Harvard News 1/30/84–Editorial – COEDUCATION AT HARVARD – PRO
By E. Randol Schoenberg, Editor-in-Chief
One of the touchiest questions of school policy, for administrators, teachers, and students alike, is the question of coeducation vs. unisex schooling at Harvard. The school is deeply divided over this issue, and perhaps that is why it is rarely discussed. The staunchest supporters of the present system are the members of the Board of Trustees. They have blocked attempts at coeducation in the past and seem likely to do so again in the future should a proposal be brought before them. I would like to preface my argument with one statement: although there is no overwhelming reason to have girls at Harvard, there are fewer reasons not to include them.
Many in favor of coeducation point out that Harvard ill-prepares boys for real life situations, restricts their social development, and reinforces the idea that girls do not belong in a rigorous educational setting. These statements are exaggerated, yet somewhat true. The few dances and social events which the school organizes do not provide enough contact with the opposite sex to dispel the belief that girls are strange, threatening creatures. Experience outside of school, whether at religious schools, summer trips, or weekend parties, are accessory. Although most students graduate having had adequate opportunities for intersexual relationships, all admit that girls at Harvard would have had helped tremendously.
Very few, if any, students go to Harvard because it is an all-boys school. In fact, there are probably some prospective students who do not go to Harvard simply because there are no girls. The success of the Brentwood School in attracting these people has raised the academic standing of the school in recent years. Notre Dame is hoping that its new coeducational policy will attract better students, both male and female. Harvard is of a dying breed and it is only a question of how long before the school becomes co-educational. I believe that Harvard will be co-educational by the early 1990’s or the year 2000 at the latest. Of course, this will be too late for most of us.
There are three arguments frequently forwarded by persons against coeducation: one, girls are not as educationally motivated; two, girls would detract from the academic atmosphere at Harvard; and three, Harvard does not have the facilities to accommodate girls.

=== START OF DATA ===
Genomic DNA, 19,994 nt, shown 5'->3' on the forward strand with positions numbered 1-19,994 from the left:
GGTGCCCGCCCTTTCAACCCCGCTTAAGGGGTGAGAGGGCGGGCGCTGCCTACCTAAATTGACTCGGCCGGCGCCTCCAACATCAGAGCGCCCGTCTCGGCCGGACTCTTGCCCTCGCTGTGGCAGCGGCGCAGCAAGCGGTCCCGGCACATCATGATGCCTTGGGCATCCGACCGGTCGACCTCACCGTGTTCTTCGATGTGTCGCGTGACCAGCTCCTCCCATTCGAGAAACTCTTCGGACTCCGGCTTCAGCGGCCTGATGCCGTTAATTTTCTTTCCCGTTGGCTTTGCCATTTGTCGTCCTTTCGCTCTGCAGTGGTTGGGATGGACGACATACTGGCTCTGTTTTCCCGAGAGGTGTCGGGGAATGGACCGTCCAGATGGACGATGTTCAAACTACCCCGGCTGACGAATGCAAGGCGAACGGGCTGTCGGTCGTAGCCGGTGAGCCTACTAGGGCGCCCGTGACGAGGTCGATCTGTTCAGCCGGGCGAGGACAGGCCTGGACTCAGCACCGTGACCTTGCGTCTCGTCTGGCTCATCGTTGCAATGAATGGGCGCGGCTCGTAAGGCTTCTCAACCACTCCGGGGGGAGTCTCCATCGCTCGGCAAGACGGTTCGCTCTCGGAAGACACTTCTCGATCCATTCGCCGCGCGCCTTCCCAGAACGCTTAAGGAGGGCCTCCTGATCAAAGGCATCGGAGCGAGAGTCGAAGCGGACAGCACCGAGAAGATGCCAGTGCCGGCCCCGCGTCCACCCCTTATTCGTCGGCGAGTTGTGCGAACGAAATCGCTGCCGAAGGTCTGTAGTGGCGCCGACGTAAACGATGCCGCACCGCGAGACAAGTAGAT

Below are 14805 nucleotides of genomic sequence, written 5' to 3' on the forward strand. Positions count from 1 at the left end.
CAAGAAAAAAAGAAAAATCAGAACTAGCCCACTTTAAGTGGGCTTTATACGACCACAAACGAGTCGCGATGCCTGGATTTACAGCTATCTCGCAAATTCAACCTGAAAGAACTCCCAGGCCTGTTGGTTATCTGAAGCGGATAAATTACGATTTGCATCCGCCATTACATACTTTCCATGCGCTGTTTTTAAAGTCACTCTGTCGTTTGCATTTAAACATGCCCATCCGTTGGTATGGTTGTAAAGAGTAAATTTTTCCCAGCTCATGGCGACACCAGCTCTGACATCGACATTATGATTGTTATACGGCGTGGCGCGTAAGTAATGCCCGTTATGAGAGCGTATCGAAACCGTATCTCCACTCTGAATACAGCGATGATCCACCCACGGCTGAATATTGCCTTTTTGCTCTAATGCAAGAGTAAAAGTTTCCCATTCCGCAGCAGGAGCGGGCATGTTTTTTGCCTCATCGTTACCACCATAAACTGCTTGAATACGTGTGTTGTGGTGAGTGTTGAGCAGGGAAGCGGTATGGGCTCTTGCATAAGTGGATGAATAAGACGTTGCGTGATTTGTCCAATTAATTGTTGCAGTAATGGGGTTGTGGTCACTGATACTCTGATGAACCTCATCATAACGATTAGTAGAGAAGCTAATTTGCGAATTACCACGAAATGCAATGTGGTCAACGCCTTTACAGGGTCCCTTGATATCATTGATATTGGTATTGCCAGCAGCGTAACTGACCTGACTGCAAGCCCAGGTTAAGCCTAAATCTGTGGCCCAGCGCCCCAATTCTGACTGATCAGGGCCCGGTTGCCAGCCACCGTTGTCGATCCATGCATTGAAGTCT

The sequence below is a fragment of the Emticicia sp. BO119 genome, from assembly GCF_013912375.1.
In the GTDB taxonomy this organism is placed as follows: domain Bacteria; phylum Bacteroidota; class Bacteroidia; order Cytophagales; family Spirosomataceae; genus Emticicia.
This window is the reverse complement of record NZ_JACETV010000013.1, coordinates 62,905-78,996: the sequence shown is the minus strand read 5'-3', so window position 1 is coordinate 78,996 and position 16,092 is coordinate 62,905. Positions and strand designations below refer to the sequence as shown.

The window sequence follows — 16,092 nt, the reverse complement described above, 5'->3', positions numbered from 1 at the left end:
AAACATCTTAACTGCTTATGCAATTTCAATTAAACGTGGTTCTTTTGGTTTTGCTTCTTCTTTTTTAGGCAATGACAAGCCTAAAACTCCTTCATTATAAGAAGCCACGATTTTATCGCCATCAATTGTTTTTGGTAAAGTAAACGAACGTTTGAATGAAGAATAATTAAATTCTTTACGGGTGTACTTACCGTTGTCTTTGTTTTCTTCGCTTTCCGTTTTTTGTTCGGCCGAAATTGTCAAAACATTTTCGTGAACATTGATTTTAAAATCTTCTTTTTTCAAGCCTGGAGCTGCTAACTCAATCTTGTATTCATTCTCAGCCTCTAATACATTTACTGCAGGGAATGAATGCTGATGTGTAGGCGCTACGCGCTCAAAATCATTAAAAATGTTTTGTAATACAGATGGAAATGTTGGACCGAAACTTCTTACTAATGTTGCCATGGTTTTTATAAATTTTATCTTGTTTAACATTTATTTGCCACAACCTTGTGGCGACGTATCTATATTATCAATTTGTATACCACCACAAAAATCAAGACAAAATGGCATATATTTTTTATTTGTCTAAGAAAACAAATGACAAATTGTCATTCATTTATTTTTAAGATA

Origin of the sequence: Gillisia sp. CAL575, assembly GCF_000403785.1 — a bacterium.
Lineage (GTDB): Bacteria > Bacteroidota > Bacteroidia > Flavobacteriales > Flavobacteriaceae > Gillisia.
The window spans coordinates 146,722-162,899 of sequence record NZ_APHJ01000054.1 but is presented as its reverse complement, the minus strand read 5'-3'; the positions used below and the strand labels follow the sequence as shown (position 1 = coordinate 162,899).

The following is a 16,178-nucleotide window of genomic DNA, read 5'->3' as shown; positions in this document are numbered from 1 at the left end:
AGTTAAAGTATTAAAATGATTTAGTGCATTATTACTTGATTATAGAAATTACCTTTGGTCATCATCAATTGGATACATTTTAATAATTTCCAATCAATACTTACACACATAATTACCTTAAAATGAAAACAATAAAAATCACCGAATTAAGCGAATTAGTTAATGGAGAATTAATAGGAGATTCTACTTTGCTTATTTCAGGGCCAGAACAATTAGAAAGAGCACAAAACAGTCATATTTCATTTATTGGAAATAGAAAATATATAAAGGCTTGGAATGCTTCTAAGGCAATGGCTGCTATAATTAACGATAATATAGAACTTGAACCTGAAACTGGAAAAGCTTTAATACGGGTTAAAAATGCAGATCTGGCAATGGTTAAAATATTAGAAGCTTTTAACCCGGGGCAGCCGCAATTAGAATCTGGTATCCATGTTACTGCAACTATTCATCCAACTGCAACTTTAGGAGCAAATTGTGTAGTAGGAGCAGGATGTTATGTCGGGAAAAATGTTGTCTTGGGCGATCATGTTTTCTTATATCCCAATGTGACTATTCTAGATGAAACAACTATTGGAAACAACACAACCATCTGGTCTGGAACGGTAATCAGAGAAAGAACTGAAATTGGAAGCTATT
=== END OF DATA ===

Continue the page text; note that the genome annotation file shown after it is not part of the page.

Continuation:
There is no proof that girls are any different from boys in their intelligence, determination, and diligence. Speculation on the inferiority of females is prejudiced and an unfortunate carry over from the 19th century. To deny girls of an education with boys at Harvard simply because of the nebulous assumption that girls are inferior is unsafe and unwise.
Assuming that girls of equal educational caliber would join the boys at Harvard, a decrease in seriousness would be unlikely. There is no reason why the addition of girls in the classroom would inhibit discussion or in any way disrupt the class. In recent years, females have proven themselves equal to males in many areas. Girls have been admitted to the established private schools, Andover and Exeter, without any noticeable changes in their academic standing.
The topic of the responsibility of admitting girls at Harvard is more difficult to discuss at this point. First, what must be done is to resolve to change. There are many possibilities, including a merger with Westlake or Marlborough. Many people worry that with coeducation, less boys will be offered a Harvard education. This is true—but easily dismissed because obviously, for every boy that is now admitted under the new system, one girl will be admitted and offered the advantages of Harvard School. We must change our priorities from giving male students a fine education to giving students a fine education.
Proposals for coeducation have been brought before the Board of Trustees with much support from the faculty, students, and administration. The majority of the Board has been opposed to this proposal. But as the Board evolves, and as student, faculty, and administrative opinions become more vocal, Harvard’s chances for coeducation increase. It is only a matter of time before Harvard alters its unisex status.